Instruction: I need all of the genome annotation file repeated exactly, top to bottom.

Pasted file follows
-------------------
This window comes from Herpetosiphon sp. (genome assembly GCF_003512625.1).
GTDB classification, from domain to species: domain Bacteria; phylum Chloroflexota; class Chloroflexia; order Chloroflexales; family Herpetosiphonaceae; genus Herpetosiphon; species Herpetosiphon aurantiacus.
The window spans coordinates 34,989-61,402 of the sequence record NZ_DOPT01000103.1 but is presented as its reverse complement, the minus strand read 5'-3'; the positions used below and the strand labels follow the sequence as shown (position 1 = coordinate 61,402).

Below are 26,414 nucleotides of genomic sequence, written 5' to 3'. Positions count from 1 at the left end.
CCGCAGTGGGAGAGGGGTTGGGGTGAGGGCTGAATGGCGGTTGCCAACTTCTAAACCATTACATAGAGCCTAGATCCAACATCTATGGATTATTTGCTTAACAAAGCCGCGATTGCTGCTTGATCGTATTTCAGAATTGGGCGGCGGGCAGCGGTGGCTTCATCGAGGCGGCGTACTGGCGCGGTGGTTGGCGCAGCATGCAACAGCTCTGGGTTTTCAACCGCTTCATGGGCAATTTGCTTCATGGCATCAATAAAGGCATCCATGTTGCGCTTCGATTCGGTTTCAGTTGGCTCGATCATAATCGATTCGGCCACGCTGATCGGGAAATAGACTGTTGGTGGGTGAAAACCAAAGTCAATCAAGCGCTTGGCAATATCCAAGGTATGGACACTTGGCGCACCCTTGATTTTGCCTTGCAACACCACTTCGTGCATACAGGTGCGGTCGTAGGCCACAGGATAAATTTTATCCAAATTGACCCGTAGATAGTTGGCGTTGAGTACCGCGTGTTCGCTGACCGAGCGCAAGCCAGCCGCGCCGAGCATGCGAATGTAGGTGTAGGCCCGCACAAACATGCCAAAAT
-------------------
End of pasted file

This window comes from Herpetosiphon sp. (genome assembly GCF_003512625.1).
GTDB classification, from domain to species: domain Bacteria; phylum Chloroflexota; class Chloroflexia; order Chloroflexales; family Herpetosiphonaceae; genus Herpetosiphon; species Herpetosiphon aurantiacus.
The window spans coordinates 34,989-61,402 of the sequence record NZ_DOPT01000103.1 but is presented as its reverse complement, the minus strand read 5'-3'; the positions used below and the strand labels follow the sequence as shown (position 1 = coordinate 61,402).

Below are 26,414 nucleotides of genomic sequence, written 5' to 3'. Positions count from 1 at the left end.
CCGCAGTGGGAGAGGGGTTGGGGTGAGGGCTGAATGGCGGTTGCCAACTTCTAAACCATTACATAGAGCCTAGATCCAACATCTATGGATTATTTGCTTAACAAAGCCGCGATTGCTGCTTGATCGTATTTCAGAATTGGGCGGCGGGCAGCGGTGGCTTCATCGAGGCGGCGTACTGGCGCGGTGGTTGGCGCAGCATGCAACAGCTCTGGGTTTTCAACCGCTTCATGGGCAATTTGCTTCATGGCATCAATAAAGGCATCCATGTTGCGCTTCGATTCGGTTTCAGTTGGCTCGATCATAATCGATTCGGCCACGCTGATCGGGAAATAGACTGTTGGTGGGTGAAAACCAAAGTCAATCAAGCGCTTGGCAATATCCAAGGTATGGACACTTGGCGCACCCTTGATTTTGCCTTGCAACACCACTTCGTGCATACAGGTGCGGTCGTAGGCCACAGGATAAATTTTATCCAAATTGACCCGTAGATAGTTGGCGTTGAGTACCGCGTGTTCGCTGACCGAGCGCAAGCCAGCCGCGCCGAGCATGCGAATGTAGGTGTAGGCCCGCACAAACATGCCAAAAT